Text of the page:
Fruit of the vine. Yum. I’m guilty of not really paying attention to what it takes to get a bottle of wine to my table. So I asked a prominent California Delta wine grape grower and vintner if I could tag along while they labored to bring in their crush-ready crop of pinot noir grapes.
For several fall harvest seasons I’ve been wanting to chase the odd looking machines that trundle up and down rows of wine grapes in the California Delta starting in early evening. The Clarksburg area, just south of Sacramento, has a state-wide reputation, and beyond, for the quality and variety of grapes and wines produced there. It’s a part of the Delta that I wander from time to time and when I see these unusual machines on rolling stilts at dusk, headlights blazing, I’ve made mental notes to ask permission to ride along. Unfortunately mental notes aren’t worth the paper they’re written on. But this season I say to myself, if not now when?
When most of us are just ending our work day, as the lingering heat of late fall begins to cool with the setting of the sun, wine grape growers are just beginning theirs. Warren Bogle, President and Vineyard Director of Bogle Vineyards, was kind enough to allow me to watch and photograph what they do after dark. He tells me they’ve been harvesting at night since the early 1970’s and there are several reasons for this. 1) The fruit is easier to handle for the mechanical harvesters, it seems the grapes fall off the vines more readily, improving the yield. 2) When the grapes cool after a long hot day their sugar content is more stable. 3) The acid level is better and there is less chance of spoilage. 4) There is an added bonus; the workers are happier working in the cooler temperatures of the night air as opposed to the nearly 100 degrees that is usually prevalent at the time of harvest.
Let me add one more benefit, one I’m sure the growers never considered – high noon is not my favorite time of day to be making pictures, regardless of season. Sounds like a winning scenario all the way around to me.
My visits out to the vineyards started a bit before sundown and I was gifted with a colorful one. What I thought would be a simple matter of finding a good spot to watch the process was actually not that easy. These crews cover a lot of ground much quicker than I thought possible. They’ve got a job to do and that job has a deadline. This fruit needs to find its way to the crusher while it is at its peak. I have to move fast to keep up with them before I lose the good light.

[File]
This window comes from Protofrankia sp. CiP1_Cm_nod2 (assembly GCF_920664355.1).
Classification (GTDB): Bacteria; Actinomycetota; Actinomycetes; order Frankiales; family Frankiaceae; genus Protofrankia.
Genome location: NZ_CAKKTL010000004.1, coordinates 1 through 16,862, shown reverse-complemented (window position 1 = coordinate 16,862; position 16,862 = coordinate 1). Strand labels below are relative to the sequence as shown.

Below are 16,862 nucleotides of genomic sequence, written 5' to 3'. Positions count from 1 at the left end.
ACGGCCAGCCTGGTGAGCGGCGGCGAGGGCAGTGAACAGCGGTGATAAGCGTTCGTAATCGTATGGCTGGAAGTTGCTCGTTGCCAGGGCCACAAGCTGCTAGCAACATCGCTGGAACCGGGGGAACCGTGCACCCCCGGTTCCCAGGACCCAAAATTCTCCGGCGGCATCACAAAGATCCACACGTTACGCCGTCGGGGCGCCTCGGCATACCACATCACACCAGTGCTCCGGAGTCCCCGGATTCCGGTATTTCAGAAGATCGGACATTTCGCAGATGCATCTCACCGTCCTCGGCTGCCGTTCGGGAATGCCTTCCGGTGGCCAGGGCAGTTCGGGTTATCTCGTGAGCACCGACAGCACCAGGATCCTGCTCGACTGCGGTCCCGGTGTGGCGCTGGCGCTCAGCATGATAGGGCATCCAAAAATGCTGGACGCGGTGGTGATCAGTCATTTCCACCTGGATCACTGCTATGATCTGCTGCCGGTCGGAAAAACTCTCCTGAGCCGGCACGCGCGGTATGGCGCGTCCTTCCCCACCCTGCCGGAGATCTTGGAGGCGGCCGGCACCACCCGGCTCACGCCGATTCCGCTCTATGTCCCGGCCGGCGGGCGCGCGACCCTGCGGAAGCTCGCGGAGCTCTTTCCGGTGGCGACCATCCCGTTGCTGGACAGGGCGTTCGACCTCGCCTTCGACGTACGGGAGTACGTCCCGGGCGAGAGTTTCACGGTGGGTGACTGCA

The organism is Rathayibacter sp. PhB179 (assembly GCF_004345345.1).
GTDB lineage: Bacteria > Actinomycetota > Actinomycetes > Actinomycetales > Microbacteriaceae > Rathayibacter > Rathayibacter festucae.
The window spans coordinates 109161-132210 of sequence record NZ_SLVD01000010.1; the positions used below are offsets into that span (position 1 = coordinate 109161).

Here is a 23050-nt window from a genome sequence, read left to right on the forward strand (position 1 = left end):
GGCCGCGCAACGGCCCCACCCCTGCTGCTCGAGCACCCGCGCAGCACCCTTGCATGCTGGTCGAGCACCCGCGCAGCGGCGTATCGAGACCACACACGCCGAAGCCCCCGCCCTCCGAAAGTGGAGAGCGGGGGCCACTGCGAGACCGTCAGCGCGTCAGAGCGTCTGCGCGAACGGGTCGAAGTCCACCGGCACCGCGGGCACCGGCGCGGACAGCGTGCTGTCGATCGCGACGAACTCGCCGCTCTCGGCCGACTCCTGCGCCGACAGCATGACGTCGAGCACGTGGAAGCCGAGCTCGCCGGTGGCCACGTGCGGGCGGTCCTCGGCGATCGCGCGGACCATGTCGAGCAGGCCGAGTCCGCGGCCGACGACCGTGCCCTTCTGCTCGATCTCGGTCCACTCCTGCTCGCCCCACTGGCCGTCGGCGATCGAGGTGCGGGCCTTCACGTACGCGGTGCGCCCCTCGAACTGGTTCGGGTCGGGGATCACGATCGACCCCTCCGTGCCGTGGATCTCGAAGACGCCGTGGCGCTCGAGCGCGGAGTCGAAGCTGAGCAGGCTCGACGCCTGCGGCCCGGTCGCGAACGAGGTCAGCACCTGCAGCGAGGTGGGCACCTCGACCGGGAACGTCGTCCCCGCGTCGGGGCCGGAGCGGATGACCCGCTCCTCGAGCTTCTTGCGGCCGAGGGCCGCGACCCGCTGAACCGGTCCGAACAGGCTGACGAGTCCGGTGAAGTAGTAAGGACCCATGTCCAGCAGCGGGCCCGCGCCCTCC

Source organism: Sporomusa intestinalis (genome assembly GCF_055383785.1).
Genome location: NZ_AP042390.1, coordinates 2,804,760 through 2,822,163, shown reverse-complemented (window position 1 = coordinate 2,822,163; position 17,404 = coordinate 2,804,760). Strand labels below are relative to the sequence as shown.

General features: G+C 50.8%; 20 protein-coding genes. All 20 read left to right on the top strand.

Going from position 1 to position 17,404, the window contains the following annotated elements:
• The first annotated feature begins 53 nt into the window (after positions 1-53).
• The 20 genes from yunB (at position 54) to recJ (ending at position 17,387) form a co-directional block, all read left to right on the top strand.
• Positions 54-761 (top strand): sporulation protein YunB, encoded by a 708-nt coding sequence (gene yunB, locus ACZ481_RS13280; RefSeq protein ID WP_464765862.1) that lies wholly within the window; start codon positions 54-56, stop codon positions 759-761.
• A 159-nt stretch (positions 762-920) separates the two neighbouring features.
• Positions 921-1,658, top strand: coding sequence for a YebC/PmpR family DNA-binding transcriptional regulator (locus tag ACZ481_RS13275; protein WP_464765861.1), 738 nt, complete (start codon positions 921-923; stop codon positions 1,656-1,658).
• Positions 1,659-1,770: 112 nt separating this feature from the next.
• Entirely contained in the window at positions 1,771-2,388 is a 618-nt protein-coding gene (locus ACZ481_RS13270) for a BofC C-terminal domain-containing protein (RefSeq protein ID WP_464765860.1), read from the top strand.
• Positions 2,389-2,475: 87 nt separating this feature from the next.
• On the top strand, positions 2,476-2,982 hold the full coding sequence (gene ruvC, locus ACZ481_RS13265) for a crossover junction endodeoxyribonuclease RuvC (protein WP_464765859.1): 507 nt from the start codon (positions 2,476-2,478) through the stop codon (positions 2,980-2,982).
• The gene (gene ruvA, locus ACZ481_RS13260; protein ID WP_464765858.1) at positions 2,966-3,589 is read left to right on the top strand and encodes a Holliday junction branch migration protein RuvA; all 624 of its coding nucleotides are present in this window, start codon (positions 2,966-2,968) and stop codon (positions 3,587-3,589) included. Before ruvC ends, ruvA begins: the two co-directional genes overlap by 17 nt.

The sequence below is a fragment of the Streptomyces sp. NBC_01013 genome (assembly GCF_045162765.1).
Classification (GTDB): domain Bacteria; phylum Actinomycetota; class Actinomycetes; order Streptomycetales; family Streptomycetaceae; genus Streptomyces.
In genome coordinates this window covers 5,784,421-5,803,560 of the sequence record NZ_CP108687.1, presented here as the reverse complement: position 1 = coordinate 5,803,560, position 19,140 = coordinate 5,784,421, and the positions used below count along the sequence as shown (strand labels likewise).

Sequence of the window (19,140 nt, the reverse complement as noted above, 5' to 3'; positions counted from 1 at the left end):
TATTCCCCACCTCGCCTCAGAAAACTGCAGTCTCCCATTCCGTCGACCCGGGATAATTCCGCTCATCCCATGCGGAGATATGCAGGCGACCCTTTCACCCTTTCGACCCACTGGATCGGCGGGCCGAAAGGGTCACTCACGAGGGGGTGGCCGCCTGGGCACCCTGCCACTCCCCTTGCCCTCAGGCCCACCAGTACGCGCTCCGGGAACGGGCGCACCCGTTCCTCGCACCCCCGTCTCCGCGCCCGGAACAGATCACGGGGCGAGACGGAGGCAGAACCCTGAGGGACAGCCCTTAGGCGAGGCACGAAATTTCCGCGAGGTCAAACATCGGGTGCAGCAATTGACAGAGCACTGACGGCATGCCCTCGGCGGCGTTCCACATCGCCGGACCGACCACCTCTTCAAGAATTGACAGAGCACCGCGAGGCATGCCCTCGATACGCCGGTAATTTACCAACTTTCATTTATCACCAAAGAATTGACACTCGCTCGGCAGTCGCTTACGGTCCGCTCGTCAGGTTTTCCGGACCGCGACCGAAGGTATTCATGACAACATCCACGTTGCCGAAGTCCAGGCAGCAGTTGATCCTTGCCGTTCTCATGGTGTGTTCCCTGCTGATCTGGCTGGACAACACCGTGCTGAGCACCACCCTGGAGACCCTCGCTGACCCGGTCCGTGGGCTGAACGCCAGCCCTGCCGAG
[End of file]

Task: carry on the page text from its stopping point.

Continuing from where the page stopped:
Final thought: I’ve gained a new appreciation for what it takes to bring this product to market. I’m not a wine connoisseur but I do enjoy an occasional glass or two, especially when it is well-paired with good food. In the future, when I look down the supermarket wine aisle, I believe I will be less apt to take it for granted.
Warren Bogle: “It’s in my blood and I love being able to taste the product and know I had a hand in it from grape to bottle.”
My thanks to the Bogle Family Winery for allowing me this ride-along.
Rich Turner explored, photographed, and aerial photo-mapped Antarctica as a Navy photographer, was a newspaper photojournalist for 19 years, and has operated his own fine art photography studio since 1990. “Delta Grandeur”, his traveling exhibit, is now touring California museums and libraries. His most recent passion is spreading the word far and wide about what an amazing place the Delta and Greater Bay Area is. With the help of very talented writers, artists and photographers, publishing this magazine seems a good way to do that.
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